It should be noted that the HF D/A converter  generally is not required to be DC coupled. AC coupling relaxes some constraints on the design and usage of the HF D/A converter .
While the description of the preferred embodiment involves two spectral bands, one designated as LF and the other HF, with the LF band undergoing no frequency translation, it should be appreciated that this is not a requirement. It is possible for all bands to undergo frequency translation whereby the result is not only a higher bandwidth output waveform; but also a wider bandwidth output waveform where the lower frequency does not extend to DC.
All of the D/A converters utilized do not need to sample at the same rate. Rate requirements are such that the D/A converters and local oscillators can be synchronized and that the rates utilized satisfy Nyquist's criteria.
While the method described utilizes two spectral bands, the limitation to two bands in the description is artificial and only intended to simplify the description. It should be apparent that the method extends to any number of spectral bands and that it is obvious how the methods disclosed can accomplish bandwidth enhancement using more than two D/A converters.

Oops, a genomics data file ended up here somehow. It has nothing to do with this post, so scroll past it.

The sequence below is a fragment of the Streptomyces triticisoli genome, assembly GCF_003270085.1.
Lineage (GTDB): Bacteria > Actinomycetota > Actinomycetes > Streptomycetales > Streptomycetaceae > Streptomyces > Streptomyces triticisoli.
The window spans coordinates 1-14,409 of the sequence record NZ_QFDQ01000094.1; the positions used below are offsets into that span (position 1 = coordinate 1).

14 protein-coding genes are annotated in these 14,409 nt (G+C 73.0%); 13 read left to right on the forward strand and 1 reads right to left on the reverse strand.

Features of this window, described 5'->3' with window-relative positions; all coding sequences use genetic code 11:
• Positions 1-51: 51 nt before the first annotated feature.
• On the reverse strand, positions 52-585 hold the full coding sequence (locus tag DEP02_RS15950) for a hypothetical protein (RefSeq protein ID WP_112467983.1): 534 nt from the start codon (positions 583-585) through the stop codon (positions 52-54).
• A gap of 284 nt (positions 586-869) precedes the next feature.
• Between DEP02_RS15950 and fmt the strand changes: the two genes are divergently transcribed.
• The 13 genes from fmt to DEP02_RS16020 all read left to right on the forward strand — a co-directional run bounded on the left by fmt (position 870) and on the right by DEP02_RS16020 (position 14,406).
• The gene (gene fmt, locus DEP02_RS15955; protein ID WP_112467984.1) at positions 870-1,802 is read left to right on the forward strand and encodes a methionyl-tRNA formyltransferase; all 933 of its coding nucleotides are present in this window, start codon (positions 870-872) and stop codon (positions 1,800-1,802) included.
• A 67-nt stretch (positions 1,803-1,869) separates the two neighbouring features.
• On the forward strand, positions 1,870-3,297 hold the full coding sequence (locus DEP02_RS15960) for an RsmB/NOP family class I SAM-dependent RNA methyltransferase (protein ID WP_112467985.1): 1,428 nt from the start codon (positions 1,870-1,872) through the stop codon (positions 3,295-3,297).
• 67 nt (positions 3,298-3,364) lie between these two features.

It will thus be seen that the objects set forth above, among those made apparent from the preceding description, are efficiently attained and, because certain changes may be made in carrying out the above method and in the construction(s) set forth without departing from the spirit and scope of the invention, it is intended that all matter contained in the above description and shown in the accompanying drawings shall be interpreted as illustrative and not in a limiting sense.
It is also to be understood that the following claims are intended to cover all of the generic and specific features of the invention herein described and all statements of the scope of the invention which, as a matter of language, might be said to fall therebetween.
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|U.S. Classification||341/144, 341/145|